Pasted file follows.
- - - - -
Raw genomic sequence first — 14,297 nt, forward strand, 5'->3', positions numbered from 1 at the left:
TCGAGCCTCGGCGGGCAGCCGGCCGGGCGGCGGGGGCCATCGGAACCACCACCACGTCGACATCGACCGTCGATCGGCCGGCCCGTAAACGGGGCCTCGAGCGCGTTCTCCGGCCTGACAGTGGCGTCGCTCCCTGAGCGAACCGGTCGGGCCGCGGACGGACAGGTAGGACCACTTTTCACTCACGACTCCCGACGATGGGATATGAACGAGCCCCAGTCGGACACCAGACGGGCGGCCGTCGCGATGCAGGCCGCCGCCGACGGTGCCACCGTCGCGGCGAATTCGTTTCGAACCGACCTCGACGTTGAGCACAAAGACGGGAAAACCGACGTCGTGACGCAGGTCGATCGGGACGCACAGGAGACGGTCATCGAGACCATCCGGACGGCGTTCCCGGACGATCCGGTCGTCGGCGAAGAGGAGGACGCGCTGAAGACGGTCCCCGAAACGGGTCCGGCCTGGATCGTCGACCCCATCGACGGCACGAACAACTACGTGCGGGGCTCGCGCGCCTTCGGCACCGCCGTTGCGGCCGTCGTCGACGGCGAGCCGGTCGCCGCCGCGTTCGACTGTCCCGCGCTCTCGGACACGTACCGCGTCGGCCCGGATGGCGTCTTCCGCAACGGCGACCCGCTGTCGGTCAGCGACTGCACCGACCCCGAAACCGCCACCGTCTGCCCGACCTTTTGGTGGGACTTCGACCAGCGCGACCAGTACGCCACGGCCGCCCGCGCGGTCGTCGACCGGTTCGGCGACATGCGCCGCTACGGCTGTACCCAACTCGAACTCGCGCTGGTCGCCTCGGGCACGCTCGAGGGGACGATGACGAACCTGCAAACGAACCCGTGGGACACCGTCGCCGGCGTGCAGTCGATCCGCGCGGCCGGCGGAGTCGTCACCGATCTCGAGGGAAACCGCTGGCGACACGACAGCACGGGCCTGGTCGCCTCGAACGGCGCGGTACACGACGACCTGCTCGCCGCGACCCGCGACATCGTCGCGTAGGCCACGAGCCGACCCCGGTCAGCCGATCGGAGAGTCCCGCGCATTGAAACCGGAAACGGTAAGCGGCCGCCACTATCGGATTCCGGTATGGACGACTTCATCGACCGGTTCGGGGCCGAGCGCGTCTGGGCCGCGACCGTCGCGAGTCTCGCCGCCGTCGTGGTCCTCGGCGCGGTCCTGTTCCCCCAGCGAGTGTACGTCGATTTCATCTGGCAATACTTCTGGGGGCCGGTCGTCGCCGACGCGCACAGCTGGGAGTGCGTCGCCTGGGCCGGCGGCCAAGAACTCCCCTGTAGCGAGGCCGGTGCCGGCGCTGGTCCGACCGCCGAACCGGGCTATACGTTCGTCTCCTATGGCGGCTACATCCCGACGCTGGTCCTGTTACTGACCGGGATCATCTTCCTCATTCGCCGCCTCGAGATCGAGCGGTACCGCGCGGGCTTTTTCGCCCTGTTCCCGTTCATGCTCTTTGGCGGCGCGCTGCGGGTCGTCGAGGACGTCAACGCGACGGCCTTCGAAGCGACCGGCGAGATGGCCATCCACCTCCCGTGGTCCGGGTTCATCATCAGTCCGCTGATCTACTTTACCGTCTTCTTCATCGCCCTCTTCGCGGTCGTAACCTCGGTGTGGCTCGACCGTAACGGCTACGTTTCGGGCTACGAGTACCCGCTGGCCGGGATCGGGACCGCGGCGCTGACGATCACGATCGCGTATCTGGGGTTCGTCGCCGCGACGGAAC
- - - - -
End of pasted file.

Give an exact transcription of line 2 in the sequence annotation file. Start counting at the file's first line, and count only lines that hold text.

TCGAGCCTCGGCGGGCAGCCGGCCGGGCGGCGGGGGCCATCGGAACCACCACCACGTCGACATCGACCGTCGATCGGCCGGCCCGTAAACGGGGCCTCGAGCGCGTTCTCCGGCCTGACAGTGGCGTCGCTCCCTGAGCGAACCGGTCGGGCCGCGGACGGACAGGTAGGACCACTTTTCACTCACGACTCCCGACGATGGGATATGAACGAGCCCCAGTCGGACACCAGACGGGCGGCCGTCGCGATGCAGGCCGCCGCCGACGGTGCCACCGTCGCGGCGAATTCGTTTCGAACCGACCTCGACGTTGAGCACAAAGACGGGAAAACCGACGTCGTGACGCAGGTCGATCGGGACGCACAGGAGACGGTCATCGAGACCATCCGGACGGCGTTCCCGGACGATCCGGTCGTCGGCGAAGAGGAGGACGCGCTGAAGACGGTCCCCGAAACGGGTCCGGCCTGGATCGTCGACCCCATCGACGGCACGAACAACTACGTGCGGGGCTCGCGCGCCTTCGGCACCGCCGTTGCGGCCGTCGTCGACGGCGAGCCGGTCGCCGCCGCGTTCGACTGTCCCGCGCTCTCGGACACGTACCGCGTCGGCCCGGATGGCGTCTTCCGCAACGGCGACCCGCTGTCGGTCAGCGACTGCACCGACCCCGAAACCGCCACCGTCTGCCCGACCTTTTGGTGGGACTTCGACCAGCGCGACCAGTACGCCACGGCCGCCCGCGCGGTCGTCGACCGGTTCGGCGACATGCGCCGCTACGGCTGTACCCAACTCGAACTCGCGCTGGTCGCCTCGGGCACGCTCGAGGGGACGATGACGAACCTGCAAACGAACCCGTGGGACACCGTCGCCGGCGTGCAGTCGATCCGCGCGGCCGGCGGAGTCGTCACCGATCTCGAGGGAAACCGCTGGCGACACGACAGCACGGGCCTGGTCGCCTCGAACGGCGCGGTACACGACGACCTGCTCGCCGCGACCCGCGACATCGTCGCGTAGGCCACGAGCCGACCCCGGTCAGCCGATCGGAGAGTCCCGCGCATTGAAACCGGAAACGGTAAGCGGCCGCCACTATCGGATTCCGGTATGGACGACTTCATCGACCGGTTCGGGGCCGAGCGCGTCTGGGCCGCGACCGTCGCGAGTCTCGCCGCCGTCGTGGTCCTCGGCGCGGTCCTGTTCCCCCAGCGAGTGTACGTCGATTTCATCTGGCAATACTTCTGGGGGCCGGTCGTCGCCGACGCGCACAGCTGGGAGTGCGTCGCCTGGGCCGGCGGCCAAGAACTCCCCTGTAGCGAGGCCGGTGCCGGCGCTGGTCCGACCGCCGAACCGGGCTATACGTTCGTCTCCTATGGCGGCTACATCCCGACGCTGGTCCTGTTACTGACCGGGATCATCTTCCTCATTCGCCGCCTCGAGATCGAGCGGTACCGCGCGGGCTTTTTCGCCCTGTTCCCGTTCATGCTCTTTGGCGGCGCGCTGCGGGTCGTCGAGGACGTCAACGCGACGGCCTTCGAAGCGACCGGCGAGATGGCCATCCACCTCCCGTGGTCCGGGTTCATCATCAGTCCGCTGATCTACTTTACCGTCTTCTTCATCGCCCTCTTCGCGGTCGTAACCTCGGTGTGGCTCGACCGTAACGGCTACGTTTCGGGCTACGAGTACCCGCTGGCCGGGATCGGGACCGCGGCGCTGACGATCACGATCGCGTATCTGGGGTTCGTCGCCGCGACGGAAC